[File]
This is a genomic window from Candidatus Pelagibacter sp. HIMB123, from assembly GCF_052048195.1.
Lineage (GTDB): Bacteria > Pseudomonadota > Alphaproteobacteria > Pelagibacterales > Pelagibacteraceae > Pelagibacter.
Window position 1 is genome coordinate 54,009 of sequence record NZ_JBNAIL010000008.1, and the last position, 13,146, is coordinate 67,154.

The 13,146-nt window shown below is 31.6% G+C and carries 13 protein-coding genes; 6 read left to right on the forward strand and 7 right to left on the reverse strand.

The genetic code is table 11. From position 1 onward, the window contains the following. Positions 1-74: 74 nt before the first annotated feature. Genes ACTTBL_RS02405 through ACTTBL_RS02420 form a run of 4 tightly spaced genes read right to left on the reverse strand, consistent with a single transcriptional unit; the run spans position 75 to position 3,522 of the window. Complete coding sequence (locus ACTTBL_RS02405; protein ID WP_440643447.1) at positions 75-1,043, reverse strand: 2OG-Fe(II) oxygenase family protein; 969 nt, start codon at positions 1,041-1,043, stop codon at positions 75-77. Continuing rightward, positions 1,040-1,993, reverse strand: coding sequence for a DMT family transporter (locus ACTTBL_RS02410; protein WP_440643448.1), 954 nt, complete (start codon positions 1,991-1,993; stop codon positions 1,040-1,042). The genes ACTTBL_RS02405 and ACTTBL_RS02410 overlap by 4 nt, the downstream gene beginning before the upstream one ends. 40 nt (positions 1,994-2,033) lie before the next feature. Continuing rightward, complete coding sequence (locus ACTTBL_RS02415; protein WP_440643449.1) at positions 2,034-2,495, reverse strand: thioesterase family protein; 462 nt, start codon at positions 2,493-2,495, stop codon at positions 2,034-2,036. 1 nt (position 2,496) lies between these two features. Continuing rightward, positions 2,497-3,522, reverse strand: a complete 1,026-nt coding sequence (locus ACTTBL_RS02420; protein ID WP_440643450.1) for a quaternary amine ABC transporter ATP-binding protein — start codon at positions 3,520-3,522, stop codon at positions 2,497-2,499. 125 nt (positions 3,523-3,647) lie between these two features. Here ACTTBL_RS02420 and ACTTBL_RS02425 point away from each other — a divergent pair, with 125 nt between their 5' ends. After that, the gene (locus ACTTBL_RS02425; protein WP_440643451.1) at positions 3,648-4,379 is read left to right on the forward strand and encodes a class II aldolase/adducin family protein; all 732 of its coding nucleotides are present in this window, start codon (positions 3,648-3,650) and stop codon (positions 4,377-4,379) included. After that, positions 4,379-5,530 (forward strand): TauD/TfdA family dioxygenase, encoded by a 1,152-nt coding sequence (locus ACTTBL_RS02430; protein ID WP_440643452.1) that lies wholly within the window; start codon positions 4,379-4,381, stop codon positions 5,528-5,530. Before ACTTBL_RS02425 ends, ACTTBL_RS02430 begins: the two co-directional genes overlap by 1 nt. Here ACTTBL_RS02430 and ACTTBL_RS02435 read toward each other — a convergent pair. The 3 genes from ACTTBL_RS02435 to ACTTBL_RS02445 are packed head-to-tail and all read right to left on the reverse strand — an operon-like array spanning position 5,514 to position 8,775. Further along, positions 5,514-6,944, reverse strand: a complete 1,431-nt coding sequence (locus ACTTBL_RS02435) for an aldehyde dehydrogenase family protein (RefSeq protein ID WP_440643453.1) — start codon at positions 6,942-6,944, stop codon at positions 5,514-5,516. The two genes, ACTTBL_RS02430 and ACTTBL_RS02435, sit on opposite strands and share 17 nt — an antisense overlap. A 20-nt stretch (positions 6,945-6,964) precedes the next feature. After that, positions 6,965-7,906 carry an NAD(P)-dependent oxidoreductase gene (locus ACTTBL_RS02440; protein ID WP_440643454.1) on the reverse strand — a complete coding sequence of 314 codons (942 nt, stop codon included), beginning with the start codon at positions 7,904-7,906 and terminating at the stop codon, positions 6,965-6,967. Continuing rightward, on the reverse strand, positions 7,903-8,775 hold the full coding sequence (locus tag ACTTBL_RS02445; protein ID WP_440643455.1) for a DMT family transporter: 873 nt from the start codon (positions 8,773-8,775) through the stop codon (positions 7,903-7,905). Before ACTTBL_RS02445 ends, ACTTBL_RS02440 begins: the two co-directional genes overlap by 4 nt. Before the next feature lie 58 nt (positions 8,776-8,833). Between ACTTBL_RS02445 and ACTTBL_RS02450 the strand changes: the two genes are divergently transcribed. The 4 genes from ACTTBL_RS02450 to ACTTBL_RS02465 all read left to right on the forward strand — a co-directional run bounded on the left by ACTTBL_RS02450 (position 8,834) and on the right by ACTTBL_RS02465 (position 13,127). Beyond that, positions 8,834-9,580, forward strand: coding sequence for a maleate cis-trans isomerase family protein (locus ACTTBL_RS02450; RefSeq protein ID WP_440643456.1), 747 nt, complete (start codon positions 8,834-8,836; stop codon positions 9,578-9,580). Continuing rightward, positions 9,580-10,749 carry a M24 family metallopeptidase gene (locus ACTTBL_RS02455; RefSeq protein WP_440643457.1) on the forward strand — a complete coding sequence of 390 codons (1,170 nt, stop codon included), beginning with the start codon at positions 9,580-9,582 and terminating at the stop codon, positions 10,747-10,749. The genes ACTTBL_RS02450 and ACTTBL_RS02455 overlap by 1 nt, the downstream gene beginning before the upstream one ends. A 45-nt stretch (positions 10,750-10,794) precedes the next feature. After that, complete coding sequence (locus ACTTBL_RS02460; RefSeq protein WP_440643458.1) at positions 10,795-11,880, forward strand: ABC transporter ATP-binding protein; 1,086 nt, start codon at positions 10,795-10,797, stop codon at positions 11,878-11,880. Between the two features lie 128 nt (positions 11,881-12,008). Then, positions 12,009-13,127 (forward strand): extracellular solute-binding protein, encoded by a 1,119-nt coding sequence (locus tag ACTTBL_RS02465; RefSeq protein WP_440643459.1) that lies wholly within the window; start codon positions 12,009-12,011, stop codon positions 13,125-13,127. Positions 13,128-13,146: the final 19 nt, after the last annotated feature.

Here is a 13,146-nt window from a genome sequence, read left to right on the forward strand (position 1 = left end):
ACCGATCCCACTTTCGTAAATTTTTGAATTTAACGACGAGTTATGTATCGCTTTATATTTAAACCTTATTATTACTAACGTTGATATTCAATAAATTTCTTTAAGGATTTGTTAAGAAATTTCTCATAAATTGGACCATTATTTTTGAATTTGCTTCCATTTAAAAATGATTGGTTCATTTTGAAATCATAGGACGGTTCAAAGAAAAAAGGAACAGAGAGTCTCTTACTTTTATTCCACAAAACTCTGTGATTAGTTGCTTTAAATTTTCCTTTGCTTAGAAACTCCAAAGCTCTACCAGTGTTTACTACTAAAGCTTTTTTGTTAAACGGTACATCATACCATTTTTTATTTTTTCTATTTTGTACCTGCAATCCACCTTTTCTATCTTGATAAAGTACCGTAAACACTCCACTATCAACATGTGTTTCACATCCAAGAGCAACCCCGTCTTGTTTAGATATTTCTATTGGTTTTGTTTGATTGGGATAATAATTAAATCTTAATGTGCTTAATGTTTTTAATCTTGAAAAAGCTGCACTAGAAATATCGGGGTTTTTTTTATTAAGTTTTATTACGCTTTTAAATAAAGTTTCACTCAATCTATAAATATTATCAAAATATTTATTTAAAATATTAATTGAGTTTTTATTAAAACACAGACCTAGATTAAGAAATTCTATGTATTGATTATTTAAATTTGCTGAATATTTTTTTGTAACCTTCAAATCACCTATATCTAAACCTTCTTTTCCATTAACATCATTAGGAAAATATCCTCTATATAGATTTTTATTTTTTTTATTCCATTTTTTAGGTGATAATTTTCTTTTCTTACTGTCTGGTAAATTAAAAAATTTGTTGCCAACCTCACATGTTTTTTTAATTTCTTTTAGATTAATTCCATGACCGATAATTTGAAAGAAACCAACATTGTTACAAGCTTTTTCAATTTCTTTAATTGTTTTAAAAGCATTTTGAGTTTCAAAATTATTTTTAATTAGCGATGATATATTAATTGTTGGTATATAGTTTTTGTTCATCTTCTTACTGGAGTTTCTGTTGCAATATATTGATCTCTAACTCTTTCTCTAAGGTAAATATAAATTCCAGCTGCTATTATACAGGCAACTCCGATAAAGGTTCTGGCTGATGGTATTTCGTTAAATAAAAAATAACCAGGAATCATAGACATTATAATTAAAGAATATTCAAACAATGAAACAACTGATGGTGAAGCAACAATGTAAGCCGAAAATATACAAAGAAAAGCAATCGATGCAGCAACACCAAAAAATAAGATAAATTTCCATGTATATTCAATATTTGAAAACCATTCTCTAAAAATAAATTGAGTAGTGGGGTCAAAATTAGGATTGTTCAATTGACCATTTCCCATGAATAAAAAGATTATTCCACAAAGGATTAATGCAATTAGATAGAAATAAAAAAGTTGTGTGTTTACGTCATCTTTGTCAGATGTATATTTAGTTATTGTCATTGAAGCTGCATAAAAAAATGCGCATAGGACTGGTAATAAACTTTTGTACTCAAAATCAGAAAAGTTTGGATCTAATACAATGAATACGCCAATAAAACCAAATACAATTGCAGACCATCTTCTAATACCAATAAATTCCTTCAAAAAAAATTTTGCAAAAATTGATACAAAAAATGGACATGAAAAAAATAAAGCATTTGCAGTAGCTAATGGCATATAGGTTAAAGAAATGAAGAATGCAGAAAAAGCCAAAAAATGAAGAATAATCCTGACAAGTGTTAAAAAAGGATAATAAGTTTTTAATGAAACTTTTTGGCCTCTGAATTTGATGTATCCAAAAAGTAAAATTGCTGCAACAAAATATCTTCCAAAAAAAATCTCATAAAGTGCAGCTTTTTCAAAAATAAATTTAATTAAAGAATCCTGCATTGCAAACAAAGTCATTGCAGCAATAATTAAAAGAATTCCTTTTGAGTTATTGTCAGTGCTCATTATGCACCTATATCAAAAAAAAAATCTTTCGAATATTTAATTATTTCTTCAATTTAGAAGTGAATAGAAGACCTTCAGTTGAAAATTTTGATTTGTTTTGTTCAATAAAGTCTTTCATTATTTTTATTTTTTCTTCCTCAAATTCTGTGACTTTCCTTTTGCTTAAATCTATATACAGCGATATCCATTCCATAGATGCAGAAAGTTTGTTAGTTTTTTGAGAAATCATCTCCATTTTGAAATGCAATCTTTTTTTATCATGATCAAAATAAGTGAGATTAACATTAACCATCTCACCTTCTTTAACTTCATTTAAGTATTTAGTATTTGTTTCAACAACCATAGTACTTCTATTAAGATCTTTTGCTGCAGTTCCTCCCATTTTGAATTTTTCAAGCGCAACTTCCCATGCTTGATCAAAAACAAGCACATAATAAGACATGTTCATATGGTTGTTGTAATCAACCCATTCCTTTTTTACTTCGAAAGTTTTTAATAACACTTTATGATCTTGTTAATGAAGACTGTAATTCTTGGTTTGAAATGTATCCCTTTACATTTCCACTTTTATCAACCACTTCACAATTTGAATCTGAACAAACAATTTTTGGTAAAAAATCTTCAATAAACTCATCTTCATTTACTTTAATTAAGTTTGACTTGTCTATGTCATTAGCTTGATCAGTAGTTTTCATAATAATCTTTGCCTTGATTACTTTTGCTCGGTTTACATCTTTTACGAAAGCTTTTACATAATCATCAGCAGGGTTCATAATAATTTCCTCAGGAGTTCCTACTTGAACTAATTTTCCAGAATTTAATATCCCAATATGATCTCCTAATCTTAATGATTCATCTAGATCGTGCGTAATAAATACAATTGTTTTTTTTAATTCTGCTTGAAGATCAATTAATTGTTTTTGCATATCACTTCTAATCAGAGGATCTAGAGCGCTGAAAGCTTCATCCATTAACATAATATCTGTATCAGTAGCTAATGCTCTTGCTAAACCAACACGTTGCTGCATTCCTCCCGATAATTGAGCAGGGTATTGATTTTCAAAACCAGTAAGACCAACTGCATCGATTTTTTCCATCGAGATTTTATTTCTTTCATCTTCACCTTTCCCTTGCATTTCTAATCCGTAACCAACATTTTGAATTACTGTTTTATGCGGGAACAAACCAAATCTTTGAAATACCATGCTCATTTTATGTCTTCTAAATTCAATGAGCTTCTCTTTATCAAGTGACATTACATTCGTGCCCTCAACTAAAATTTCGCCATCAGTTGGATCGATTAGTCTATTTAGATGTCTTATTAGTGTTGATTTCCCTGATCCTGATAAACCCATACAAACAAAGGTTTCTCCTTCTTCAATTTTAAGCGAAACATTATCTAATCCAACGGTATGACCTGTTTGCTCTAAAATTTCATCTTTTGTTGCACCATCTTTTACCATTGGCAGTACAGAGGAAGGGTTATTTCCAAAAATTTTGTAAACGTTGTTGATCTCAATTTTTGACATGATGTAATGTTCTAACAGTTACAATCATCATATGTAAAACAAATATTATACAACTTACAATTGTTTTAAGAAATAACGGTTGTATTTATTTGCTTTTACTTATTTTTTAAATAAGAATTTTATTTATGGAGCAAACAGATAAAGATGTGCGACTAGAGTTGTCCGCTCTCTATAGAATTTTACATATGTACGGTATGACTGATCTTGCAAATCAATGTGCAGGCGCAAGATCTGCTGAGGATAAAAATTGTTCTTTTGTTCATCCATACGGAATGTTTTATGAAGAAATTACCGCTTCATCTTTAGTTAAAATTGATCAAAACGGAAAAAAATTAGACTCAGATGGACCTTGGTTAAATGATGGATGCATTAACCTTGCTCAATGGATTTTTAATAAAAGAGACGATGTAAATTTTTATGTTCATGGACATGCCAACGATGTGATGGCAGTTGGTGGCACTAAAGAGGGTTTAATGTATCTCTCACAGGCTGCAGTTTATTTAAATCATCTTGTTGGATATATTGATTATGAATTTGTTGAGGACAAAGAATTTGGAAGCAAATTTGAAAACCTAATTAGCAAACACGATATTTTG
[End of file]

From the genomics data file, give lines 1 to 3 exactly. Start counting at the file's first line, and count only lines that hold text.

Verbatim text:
This is a genomic window from Candidatus Pelagibacter sp. HIMB123, from assembly GCF_052048195.1.
Lineage (GTDB): Bacteria > Pseudomonadota > Alphaproteobacteria > Pelagibacterales > Pelagibacteraceae > Pelagibacter.
Window position 1 is genome coordinate 54,009 of sequence record NZ_JBNAIL010000008.1, and the last position, 13,146, is coordinate 67,154.